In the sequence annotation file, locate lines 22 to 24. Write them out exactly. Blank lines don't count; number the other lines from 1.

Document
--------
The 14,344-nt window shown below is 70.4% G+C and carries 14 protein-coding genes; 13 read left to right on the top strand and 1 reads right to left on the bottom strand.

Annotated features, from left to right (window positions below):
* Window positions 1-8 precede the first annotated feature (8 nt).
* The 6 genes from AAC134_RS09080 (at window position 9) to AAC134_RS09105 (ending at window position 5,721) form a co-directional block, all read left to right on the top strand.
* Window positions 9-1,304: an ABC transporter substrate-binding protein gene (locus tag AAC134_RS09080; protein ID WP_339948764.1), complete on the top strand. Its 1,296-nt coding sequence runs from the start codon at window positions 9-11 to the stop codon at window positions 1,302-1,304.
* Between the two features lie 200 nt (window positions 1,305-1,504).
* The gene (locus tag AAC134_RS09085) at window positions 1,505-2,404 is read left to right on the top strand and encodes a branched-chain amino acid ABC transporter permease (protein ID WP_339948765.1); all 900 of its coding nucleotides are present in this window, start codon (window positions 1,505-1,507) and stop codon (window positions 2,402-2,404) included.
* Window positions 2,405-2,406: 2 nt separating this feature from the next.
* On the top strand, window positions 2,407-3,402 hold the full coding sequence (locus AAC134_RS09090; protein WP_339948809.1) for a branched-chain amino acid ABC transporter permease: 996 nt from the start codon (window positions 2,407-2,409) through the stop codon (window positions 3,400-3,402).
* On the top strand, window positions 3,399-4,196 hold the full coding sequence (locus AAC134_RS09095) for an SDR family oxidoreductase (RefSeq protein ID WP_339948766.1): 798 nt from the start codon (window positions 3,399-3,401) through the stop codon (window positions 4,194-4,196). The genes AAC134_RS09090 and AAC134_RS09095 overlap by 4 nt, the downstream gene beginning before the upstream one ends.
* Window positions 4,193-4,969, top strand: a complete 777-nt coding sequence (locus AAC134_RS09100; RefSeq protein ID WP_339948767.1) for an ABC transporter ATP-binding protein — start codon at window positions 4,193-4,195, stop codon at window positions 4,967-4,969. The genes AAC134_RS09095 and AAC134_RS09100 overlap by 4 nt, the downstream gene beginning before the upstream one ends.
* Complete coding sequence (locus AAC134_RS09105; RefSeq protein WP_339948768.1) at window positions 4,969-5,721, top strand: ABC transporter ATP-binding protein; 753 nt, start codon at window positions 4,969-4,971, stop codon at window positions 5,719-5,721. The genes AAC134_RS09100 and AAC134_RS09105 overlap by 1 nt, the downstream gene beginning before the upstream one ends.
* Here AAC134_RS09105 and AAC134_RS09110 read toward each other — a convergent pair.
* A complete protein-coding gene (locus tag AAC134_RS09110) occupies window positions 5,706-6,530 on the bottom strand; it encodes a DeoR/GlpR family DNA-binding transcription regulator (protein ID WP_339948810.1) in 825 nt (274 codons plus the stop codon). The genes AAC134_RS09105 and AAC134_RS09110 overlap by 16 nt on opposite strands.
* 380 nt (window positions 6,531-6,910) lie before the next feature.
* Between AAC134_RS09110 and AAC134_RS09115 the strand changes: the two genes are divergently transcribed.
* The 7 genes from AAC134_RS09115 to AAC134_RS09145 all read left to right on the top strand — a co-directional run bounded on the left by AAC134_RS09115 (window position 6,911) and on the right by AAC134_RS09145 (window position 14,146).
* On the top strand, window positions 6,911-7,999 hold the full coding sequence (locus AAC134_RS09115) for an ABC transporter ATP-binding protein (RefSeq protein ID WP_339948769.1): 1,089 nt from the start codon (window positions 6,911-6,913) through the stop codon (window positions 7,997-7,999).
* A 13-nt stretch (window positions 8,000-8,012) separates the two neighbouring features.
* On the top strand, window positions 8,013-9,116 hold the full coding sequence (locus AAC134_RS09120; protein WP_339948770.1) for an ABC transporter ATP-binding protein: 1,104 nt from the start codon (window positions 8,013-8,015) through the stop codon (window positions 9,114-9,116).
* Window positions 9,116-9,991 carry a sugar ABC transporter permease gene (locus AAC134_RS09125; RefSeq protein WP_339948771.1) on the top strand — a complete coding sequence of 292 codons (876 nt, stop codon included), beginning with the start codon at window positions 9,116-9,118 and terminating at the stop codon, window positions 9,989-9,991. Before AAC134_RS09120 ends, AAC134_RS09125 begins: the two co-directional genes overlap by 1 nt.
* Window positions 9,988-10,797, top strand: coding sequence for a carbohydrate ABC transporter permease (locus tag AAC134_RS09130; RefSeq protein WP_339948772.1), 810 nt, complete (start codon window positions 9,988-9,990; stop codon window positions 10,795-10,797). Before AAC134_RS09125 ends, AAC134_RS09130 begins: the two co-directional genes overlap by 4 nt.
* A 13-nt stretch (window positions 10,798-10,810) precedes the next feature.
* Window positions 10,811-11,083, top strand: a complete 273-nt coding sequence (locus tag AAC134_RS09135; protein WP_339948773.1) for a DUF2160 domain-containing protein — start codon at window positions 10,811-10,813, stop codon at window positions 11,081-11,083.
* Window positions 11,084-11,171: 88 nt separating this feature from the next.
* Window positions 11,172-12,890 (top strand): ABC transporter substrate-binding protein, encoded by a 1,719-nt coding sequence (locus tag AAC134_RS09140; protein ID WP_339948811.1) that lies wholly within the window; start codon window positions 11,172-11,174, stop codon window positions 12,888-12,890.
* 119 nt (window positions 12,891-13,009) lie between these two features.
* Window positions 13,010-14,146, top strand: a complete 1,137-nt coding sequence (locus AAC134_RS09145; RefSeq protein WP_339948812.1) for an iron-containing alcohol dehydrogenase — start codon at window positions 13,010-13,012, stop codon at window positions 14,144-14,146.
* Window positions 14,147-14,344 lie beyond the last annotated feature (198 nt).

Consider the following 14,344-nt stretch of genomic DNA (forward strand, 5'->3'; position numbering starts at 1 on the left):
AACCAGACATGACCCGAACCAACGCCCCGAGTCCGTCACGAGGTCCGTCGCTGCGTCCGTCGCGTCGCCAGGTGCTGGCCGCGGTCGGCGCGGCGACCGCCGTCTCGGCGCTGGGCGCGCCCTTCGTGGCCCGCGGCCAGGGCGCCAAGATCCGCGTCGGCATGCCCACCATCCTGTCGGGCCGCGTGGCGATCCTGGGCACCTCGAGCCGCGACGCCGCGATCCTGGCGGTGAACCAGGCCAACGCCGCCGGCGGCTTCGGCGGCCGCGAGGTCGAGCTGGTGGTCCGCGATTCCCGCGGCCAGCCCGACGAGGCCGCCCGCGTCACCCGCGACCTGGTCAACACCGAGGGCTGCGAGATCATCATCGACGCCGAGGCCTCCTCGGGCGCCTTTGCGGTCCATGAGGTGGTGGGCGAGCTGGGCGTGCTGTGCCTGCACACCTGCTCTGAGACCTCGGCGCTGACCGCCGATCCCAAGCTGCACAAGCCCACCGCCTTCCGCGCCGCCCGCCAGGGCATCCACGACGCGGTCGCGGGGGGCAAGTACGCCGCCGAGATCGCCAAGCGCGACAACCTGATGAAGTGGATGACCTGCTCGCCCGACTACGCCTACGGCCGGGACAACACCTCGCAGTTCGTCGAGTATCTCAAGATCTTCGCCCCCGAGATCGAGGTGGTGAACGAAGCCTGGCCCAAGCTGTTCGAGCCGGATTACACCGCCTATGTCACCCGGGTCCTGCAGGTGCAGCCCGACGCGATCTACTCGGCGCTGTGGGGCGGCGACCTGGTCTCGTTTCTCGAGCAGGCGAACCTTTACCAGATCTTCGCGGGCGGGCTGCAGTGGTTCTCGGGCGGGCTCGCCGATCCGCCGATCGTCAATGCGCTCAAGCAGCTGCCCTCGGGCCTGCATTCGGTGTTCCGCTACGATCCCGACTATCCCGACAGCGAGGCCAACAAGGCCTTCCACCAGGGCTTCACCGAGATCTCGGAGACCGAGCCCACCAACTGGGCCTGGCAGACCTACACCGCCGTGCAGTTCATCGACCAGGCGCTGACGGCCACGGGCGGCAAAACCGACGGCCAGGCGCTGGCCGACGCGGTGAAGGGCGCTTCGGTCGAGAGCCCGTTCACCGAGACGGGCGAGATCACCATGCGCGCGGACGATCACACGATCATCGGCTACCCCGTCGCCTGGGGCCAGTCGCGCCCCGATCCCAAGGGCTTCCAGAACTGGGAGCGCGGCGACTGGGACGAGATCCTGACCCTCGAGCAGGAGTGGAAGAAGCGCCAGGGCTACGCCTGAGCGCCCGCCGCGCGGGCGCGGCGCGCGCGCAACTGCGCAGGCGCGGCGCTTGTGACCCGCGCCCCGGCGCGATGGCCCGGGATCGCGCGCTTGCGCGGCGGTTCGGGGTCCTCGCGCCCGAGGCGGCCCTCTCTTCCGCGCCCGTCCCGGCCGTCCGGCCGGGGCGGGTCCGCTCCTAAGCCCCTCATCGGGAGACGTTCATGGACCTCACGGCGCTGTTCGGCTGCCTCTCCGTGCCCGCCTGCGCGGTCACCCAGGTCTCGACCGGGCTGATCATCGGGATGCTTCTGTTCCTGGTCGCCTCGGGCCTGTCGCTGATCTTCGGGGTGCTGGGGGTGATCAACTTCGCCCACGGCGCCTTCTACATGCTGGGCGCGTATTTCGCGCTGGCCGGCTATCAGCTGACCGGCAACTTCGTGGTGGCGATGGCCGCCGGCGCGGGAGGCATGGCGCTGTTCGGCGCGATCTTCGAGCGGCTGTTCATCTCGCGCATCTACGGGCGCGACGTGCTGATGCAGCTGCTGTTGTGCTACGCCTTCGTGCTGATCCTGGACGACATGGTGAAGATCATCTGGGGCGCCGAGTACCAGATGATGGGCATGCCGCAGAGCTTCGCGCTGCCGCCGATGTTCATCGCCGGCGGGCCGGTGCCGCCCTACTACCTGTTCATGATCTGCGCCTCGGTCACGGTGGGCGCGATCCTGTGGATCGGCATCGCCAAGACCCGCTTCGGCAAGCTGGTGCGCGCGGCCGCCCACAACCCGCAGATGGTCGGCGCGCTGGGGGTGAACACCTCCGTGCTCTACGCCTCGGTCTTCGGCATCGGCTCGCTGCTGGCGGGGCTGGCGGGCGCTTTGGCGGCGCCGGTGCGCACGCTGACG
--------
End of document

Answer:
* Window positions 9,988-10,797, top strand: coding sequence for a carbohydrate ABC transporter permease (locus tag AAC134_RS09130; RefSeq protein WP_339948772.1), 810 nt, complete (start codon window positions 9,988-9,990; stop codon window positions 10,795-10,797). Before AAC134_RS09125 ends, AAC134_RS09130 begins: the two co-directional genes overlap by 4 nt.
* A 13-nt stretch (window positions 10,798-10,810) precedes the next feature.
* Window positions 10,811-11,083, top strand: a complete 273-nt coding sequence (locus tag AAC134_RS09135; protein WP_339948773.1) for a DUF2160 domain-containing protein — start codon at window positions 10,811-10,813, stop codon at window positions 11,081-11,083.